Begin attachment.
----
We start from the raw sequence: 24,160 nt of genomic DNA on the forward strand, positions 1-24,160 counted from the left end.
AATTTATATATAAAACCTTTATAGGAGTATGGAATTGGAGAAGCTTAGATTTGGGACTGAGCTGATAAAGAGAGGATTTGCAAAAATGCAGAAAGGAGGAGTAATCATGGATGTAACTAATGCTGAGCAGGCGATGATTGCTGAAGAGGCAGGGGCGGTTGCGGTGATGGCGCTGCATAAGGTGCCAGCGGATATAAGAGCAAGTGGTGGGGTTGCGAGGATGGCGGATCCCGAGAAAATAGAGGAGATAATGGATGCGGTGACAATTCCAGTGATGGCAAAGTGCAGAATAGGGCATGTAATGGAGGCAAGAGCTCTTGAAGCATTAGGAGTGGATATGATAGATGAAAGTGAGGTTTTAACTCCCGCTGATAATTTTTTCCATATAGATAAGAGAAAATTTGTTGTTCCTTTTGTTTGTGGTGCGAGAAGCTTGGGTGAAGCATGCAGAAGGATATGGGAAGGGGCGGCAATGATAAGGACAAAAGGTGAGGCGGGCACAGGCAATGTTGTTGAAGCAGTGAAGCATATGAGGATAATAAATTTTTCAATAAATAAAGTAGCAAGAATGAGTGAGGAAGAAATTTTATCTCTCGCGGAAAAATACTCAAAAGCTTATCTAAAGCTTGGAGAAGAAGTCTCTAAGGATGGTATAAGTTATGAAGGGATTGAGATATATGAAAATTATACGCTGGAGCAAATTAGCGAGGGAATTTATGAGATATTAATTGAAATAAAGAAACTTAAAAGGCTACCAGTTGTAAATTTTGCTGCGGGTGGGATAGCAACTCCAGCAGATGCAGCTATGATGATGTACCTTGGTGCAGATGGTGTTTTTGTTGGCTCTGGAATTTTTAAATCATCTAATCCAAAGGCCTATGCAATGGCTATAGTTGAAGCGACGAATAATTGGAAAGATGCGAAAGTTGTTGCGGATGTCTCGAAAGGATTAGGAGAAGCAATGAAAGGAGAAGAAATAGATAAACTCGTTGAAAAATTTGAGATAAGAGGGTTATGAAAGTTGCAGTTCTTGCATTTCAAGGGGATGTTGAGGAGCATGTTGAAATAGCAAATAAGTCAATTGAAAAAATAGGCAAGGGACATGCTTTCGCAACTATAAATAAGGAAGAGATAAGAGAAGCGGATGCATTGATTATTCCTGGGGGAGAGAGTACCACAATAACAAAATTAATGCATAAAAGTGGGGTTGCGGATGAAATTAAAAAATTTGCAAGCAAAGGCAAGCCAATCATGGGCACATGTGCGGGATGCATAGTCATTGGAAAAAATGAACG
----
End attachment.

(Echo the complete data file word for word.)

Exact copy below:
We start from the raw sequence: 24,160 nt of genomic DNA on the forward strand, positions 1-24,160 counted from the left end.
AATTTATATATAAAACCTTTATAGGAGTATGGAATTGGAGAAGCTTAGATTTGGGACTGAGCTGATAAAGAGAGGATTTGCAAAAATGCAGAAAGGAGGAGTAATCATGGATGTAACTAATGCTGAGCAGGCGATGATTGCTGAAGAGGCAGGGGCGGTTGCGGTGATGGCGCTGCATAAGGTGCCAGCGGATATAAGAGCAAGTGGTGGGGTTGCGAGGATGGCGGATCCCGAGAAAATAGAGGAGATAATGGATGCGGTGACAATTCCAGTGATGGCAAAGTGCAGAATAGGGCATGTAATGGAGGCAAGAGCTCTTGAAGCATTAGGAGTGGATATGATAGATGAAAGTGAGGTTTTAACTCCCGCTGATAATTTTTTCCATATAGATAAGAGAAAATTTGTTGTTCCTTTTGTTTGTGGTGCGAGAAGCTTGGGTGAAGCATGCAGAAGGATATGGGAAGGGGCGGCAATGATAAGGACAAAAGGTGAGGCGGGCACAGGCAATGTTGTTGAAGCAGTGAAGCATATGAGGATAATAAATTTTTCAATAAATAAAGTAGCAAGAATGAGTGAGGAAGAAATTTTATCTCTCGCGGAAAAATACTCAAAAGCTTATCTAAAGCTTGGAGAAGAAGTCTCTAAGGATGGTATAAGTTATGAAGGGATTGAGATATATGAAAATTATACGCTGGAGCAAATTAGCGAGGGAATTTATGAGATATTAATTGAAATAAAGAAACTTAAAAGGCTACCAGTTGTAAATTTTGCTGCGGGTGGGATAGCAACTCCAGCAGATGCAGCTATGATGATGTACCTTGGTGCAGATGGTGTTTTTGTTGGCTCTGGAATTTTTAAATCATCTAATCCAAAGGCCTATGCAATGGCTATAGTTGAAGCGACGAATAATTGGAAAGATGCGAAAGTTGTTGCGGATGTCTCGAAAGGATTAGGAGAAGCAATGAAAGGAGAAGAAATAGATAAACTCGTTGAAAAATTTGAGATAAGAGGGTTATGAAAGTTGCAGTTCTTGCATTTCAAGGGGATGTTGAGGAGCATGTTGAAATAGCAAATAAGTCAATTGAAAAAATAGGCAAGGGACATGCTTTCGCAACTATAAATAAGGAAGAGATAAGAGAAGCGGATGCATTGATTATTCCTGGGGGAGAGAGTACCACAATAACAAAATTAATGCATAAAAGTGGGGTTGCGGATGAAATTAAAAAATTTGCAAGCAAAGGCAAGCCAATCATGGGCACATGTGCGGGATGCATAGTCATTGGAAAAAATGAACG